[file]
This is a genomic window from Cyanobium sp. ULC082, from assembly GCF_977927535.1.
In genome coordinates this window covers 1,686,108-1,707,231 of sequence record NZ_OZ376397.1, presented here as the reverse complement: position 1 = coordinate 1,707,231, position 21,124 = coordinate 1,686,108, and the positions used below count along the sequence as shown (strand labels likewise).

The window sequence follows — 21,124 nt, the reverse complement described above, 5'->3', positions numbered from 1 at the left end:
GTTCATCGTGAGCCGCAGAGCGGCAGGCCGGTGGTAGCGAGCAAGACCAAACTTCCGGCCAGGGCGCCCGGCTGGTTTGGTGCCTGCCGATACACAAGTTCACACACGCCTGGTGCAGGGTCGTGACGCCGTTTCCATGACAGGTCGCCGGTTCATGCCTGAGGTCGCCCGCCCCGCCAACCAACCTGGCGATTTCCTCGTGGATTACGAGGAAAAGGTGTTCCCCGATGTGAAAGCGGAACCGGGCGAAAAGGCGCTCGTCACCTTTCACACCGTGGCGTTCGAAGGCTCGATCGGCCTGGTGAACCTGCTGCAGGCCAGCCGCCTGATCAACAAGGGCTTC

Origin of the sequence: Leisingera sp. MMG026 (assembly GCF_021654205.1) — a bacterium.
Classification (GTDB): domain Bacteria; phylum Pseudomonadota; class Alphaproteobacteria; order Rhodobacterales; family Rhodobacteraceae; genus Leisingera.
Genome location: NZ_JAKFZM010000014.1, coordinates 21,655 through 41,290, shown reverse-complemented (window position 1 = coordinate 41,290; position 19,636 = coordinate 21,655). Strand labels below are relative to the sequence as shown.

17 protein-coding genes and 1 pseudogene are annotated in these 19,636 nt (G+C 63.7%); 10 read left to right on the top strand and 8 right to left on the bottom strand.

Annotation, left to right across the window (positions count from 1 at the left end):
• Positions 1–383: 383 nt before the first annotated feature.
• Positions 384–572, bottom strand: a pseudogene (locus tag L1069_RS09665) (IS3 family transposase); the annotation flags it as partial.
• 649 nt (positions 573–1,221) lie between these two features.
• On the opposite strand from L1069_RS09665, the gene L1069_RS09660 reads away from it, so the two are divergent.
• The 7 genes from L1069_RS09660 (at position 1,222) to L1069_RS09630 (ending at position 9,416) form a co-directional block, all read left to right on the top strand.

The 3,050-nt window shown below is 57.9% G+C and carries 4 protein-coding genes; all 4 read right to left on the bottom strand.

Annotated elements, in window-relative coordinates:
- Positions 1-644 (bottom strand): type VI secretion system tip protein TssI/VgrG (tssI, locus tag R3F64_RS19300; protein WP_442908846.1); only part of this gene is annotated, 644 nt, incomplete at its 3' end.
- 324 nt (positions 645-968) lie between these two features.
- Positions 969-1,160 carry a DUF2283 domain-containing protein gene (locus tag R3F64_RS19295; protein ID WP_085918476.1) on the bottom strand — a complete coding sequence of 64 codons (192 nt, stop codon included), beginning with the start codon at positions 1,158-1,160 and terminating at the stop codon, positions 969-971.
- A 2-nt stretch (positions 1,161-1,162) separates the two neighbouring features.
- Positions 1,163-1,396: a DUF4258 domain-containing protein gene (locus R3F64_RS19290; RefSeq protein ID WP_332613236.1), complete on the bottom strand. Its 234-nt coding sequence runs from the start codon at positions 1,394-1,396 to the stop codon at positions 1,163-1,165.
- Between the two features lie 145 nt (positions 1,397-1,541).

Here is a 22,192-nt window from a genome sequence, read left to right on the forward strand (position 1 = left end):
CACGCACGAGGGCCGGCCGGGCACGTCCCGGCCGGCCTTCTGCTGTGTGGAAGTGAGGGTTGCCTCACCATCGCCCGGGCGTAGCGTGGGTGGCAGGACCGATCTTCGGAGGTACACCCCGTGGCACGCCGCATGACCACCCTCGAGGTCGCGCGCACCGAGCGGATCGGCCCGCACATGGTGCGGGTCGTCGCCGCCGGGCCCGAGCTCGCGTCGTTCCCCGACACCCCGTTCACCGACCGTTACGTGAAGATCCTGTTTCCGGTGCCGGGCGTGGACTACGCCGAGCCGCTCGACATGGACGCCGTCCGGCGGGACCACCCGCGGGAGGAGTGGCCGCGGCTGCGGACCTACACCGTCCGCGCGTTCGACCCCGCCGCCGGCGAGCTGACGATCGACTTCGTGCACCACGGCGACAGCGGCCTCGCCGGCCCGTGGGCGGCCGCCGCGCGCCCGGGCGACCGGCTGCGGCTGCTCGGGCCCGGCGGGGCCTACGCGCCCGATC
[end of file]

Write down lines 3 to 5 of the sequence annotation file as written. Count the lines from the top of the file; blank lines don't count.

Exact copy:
The window sequence follows — 21,124 nt, the reverse complement described above, 5'->3', positions numbered from 1 at the left end:
GTTCATCGTGAGCCGCAGAGCGGCAGGCCGGTGGTAGCGAGCAAGACCAAACTTCCGGCCAGGGCGCCCGGCTGGTTTGGTGCCTGCCGATACACAAGTTCACACACGCCTGGTGCAGGGTCGTGACGCCGTTTCCATGACAGGTCGCCGGTTCATGCCTGAGGTCGCCCGCCCCGCCAACCAACCTGGCGATTTCCTCGTGGATTACGAGGAAAAGGTGTTCCCCGATGTGAAAGCGGAACCGGGCGAAAAGGCGCTCGTCACCTTTCACACCGTGGCGTTCGAAGGCTCGATCGGCCTGGTGAACCTGCTGCAGGCCAGCCGCCTGATCAACAAGGGCTTC

Origin of the sequence: Leisingera sp. MMG026 (assembly GCF_021654205.1) — a bacterium.